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Law and the Border: Traffic violations away from home can be costly

The regulation of drivers' licences and the administration of justice for traffic violations are normally considered to be a matter of state or provincial concern, as the case may be....


The regulation of drivers’ licences and the administration of justice for traffic violations are normally considered to be a matter of state or provincial concern, as the case may be.

But be careful – violations in a different jurisdiction can affect your driving privileges both at home and away.

You are probably aware that the Canadian provinces have reciprocal agreements that allow a traffic violation outside of one’s province to result in demerit points against the driver’s record in the home province.

The same can be true of traffic violations incurred in the United States, particularly in border states adjacent to the Canadian province.

For example, traffic infractions by an Ontario driver in Michigan and New York can count against the driver’s Ontario record as if the offenses had occurred in Ontario. New Yorkers may be very surprised to see how out-of-state traffic violations affect their New York record.

A violation in any other state in the U.S. will not result in demerit points in New York, but points can be charged against the driver’s record in New York for violations in Ontario or Quebec.

A commercial driver won’t remain employed long if he accumulates excessive demerit points, whether in Canada or the U.S. Drivers should be aware that their exposure extends beyond monetary penalties for traffic violations, and that demerit points can accumulate for an adverse driving record outside of the home state of province.

A more common issue, however, is the inadvertent loss of driving privileges due to non-payment of fines for violations away from home.

Enhanced computerized databases allow the U.S. Customs and Border Protection (CBP) officers to check a person’s background quickly, and determine whether there are any outstanding warrants for his arrest. The CBP officer can also determine if the individual’s driver’s licence has been suspended.

Both commercial and non-commercial drivers have been surprised to discover that the failure to pay a fine for a previous infraction has resulted in the suspension of driving privileges.

In fact, I have witnessed such an episode where the driver was not allowed to even drive beyond the inspections booth.

The driver was required to exit his vehicle, and a CBP officer drove the vehicle to the parking area. The CBP called the New York State Police, who charged the driver with the infraction of driving with a suspended licence. The driver at that point says “I never made it past the inspections booth, so how can I have a driving violation in New York?”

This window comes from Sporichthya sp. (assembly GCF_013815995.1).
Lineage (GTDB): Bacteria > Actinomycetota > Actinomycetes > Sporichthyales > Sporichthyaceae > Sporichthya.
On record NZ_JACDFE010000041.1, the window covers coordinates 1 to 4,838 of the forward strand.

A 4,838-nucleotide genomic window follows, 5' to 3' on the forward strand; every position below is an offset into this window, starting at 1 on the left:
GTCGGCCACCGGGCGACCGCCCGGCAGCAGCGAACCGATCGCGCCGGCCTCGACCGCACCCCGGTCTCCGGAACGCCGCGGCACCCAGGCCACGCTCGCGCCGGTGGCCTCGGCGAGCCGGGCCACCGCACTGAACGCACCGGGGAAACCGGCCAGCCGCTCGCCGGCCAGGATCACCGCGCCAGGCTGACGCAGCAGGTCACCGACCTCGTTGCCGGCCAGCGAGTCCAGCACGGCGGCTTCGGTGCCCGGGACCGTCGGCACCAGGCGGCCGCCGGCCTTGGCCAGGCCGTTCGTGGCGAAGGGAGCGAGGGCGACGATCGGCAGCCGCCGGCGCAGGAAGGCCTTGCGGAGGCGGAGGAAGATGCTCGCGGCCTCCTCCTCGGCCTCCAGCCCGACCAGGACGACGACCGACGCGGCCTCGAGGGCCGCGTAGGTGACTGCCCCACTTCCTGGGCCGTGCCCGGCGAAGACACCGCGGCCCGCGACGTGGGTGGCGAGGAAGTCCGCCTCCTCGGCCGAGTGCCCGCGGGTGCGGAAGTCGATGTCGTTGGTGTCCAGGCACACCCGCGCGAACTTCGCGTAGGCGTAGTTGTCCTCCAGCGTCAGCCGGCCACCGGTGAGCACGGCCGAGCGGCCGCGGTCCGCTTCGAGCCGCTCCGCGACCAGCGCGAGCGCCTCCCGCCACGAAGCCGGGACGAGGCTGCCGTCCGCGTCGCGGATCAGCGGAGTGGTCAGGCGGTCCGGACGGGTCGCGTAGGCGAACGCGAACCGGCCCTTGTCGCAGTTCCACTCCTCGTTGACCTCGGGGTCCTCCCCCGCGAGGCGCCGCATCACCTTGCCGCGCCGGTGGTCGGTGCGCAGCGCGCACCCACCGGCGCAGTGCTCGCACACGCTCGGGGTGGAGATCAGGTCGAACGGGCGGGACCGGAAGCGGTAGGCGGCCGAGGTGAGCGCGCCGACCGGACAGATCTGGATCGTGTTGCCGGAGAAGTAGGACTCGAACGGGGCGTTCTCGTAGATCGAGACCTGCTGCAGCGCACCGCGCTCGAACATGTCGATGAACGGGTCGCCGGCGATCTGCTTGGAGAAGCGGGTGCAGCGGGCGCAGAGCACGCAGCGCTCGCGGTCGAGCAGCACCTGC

The answer is that the driver had entered New York halfway across the bridge, and had violated New York law before arriving at the booth. The fact that the person had not been granted official entry to the U.S. does not mean that he had not driven on a U.S. highway.

Often, the driver is unaware that his driving privileges have been suspended, particularly if the driver is Canadian.

Although reciprocity agreements are in force, we have found that the communication aspect is deficient, and drivers almost never receive actual written notice of the suspension of driving privileges.

In the context of commercial drivers, a common scenario is for the company to tell the driver that the company will take care of the ticket.

Sometimes the company fails to do so, and sometimes the driver moves on to a new job with no knowledge whatsoever that he has been delinquent in paying a fine. The failure to pay the fine leads to a suspension of driving privileges. However, the driver is unaware of this and does not receive actual notice of the suspension.

He gets inspected by CBP at the border during an entry to the U.S., or is stopped for another violation within New York State, and a background check reveals the suspended licence.

This puts the driver in a very difficult position, because there is no way to resolve the problem on the spot.

The driver has to contact the original court, pay the fine, receive proof of payment, and submit the evidence to the Department of Motor Vehicles to get driving privileges restored.

But even that does not resolve the problem of the ticket for unlicensed driving.

That is a separate offense, and it is not cured merely by paying the delinquent fine and clearing up the driver record.

The unlicensed driving charge is a separate offense that carries its own penalty and court appearance.

Be careful about driving infractions away from home; they can have undesired and unexpected consequences.

– Daniel Joyce is a partner with the Buffalo N.Y. law firm Jaeckle Fleischmann & Mugel LLP. He can be reached at (716) 843-3946.


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